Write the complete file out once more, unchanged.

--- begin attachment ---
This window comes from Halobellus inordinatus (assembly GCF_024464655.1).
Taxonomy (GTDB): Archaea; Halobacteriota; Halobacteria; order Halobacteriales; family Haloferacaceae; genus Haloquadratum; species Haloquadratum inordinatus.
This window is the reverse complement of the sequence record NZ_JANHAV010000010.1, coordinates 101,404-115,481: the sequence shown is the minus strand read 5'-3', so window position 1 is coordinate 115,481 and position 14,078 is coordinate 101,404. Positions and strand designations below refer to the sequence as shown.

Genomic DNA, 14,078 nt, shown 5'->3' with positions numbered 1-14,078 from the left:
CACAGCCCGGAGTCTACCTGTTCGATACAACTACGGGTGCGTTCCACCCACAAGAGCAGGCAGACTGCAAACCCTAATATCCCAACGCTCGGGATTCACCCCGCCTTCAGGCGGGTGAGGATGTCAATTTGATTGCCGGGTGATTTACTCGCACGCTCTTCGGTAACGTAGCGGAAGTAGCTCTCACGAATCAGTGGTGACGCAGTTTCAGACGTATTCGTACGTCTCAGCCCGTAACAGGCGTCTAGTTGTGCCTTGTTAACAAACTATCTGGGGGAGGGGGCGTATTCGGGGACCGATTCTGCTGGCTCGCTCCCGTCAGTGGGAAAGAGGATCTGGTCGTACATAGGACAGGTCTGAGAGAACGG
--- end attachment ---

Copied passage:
This window comes from Halobellus inordinatus (assembly GCF_024464655.1).
Taxonomy (GTDB): Archaea; Halobacteriota; Halobacteria; order Halobacteriales; family Haloferacaceae; genus Haloquadratum; species Haloquadratum inordinatus.
This window is the reverse complement of the sequence record NZ_JANHAV010000010.1, coordinates 101,404-115,481: the sequence shown is the minus strand read 5'-3', so window position 1 is coordinate 115,481 and position 14,078 is coordinate 101,404. Positions and strand designations below refer to the sequence as shown.

Genomic DNA, 14,078 nt, shown 5'->3' with positions numbered 1-14,078 from the left:
CACAGCCCGGAGTCTACCTGTTCGATACAACTACGGGTGCGTTCCACCCACAAGAGCAGGCAGACTGCAAACCCTAATATCCCAACGCTCGGGATTCACCCCGCCTTCAGGCGGGTGAGGATGTCAATTTGATTGCCGGGTGATTTACTCGCACGCTCTTCGGTAACGTAGCGGAAGTAGCTCTCACGAATCAGTGGTGACGCAGTTTCAGACGTATTCGTACGTCTCAGCCCGTAACAGGCGTCTAGTTGTGCCTTGTTAACAAACTATCTGGGGGAGGGGGCGTATTCGGGGACCGATTCTGCTGGCTCGCTCCCGTCAGTGGGAAAGAGGATCTGGTCGTACATAGGACAGGTCTGAGAGAACGG